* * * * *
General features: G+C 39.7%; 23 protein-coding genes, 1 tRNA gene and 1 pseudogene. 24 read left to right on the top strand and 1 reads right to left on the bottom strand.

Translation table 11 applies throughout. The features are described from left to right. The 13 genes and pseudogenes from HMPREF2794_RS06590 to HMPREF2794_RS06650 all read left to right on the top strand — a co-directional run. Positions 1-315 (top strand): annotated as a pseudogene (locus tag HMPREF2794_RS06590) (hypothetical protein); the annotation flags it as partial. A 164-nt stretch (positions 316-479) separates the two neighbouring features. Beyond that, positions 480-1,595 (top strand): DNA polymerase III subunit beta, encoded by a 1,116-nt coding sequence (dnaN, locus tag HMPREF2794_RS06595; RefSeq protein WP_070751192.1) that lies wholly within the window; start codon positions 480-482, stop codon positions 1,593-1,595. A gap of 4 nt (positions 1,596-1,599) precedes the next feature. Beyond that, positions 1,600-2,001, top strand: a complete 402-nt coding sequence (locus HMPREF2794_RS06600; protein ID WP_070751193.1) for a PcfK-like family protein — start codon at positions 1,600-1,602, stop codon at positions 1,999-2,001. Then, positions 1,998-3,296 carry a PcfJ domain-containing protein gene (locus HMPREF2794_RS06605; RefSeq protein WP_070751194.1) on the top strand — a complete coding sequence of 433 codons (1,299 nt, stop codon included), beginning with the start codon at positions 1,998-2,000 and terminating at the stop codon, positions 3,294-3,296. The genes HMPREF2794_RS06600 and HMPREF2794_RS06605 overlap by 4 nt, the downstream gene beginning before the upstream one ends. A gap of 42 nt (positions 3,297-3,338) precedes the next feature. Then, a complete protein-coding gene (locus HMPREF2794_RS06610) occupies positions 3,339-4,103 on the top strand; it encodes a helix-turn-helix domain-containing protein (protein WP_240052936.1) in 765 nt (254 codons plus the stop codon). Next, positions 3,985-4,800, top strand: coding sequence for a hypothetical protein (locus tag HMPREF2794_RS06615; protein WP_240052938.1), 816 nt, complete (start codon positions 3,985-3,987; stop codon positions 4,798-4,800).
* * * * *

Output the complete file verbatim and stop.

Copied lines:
General features: G+C 39.7%; 23 protein-coding genes, 1 tRNA gene and 1 pseudogene. 24 read left to right on the top strand and 1 reads right to left on the bottom strand.

Translation table 11 applies throughout. The features are described from left to right. The 13 genes and pseudogenes from HMPREF2794_RS06590 to HMPREF2794_RS06650 all read left to right on the top strand — a co-directional run. Positions 1-315 (top strand): annotated as a pseudogene (locus tag HMPREF2794_RS06590) (hypothetical protein); the annotation flags it as partial. A 164-nt stretch (positions 316-479) separates the two neighbouring features. Beyond that, positions 480-1,595 (top strand): DNA polymerase III subunit beta, encoded by a 1,116-nt coding sequence (dnaN, locus tag HMPREF2794_RS06595; RefSeq protein WP_070751192.1) that lies wholly within the window; start codon positions 480-482, stop codon positions 1,593-1,595. A gap of 4 nt (positions 1,596-1,599) precedes the next feature. Beyond that, positions 1,600-2,001, top strand: a complete 402-nt coding sequence (locus HMPREF2794_RS06600; protein ID WP_070751193.1) for a PcfK-like family protein — start codon at positions 1,600-1,602, stop codon at positions 1,999-2,001. Then, positions 1,998-3,296 carry a PcfJ domain-containing protein gene (locus HMPREF2794_RS06605; RefSeq protein WP_070751194.1) on the top strand — a complete coding sequence of 433 codons (1,299 nt, stop codon included), beginning with the start codon at positions 1,998-2,000 and terminating at the stop codon, positions 3,294-3,296. The genes HMPREF2794_RS06600 and HMPREF2794_RS06605 overlap by 4 nt, the downstream gene beginning before the upstream one ends. A gap of 42 nt (positions 3,297-3,338) precedes the next feature. Then, a complete protein-coding gene (locus HMPREF2794_RS06610) occupies positions 3,339-4,103 on the top strand; it encodes a helix-turn-helix domain-containing protein (protein WP_240052936.1) in 765 nt (254 codons plus the stop codon). Next, positions 3,985-4,800, top strand: coding sequence for a hypothetical protein (locus tag HMPREF2794_RS06615; protein WP_240052938.1), 816 nt, complete (start codon positions 3,985-3,987; stop codon positions 4,798-4,800).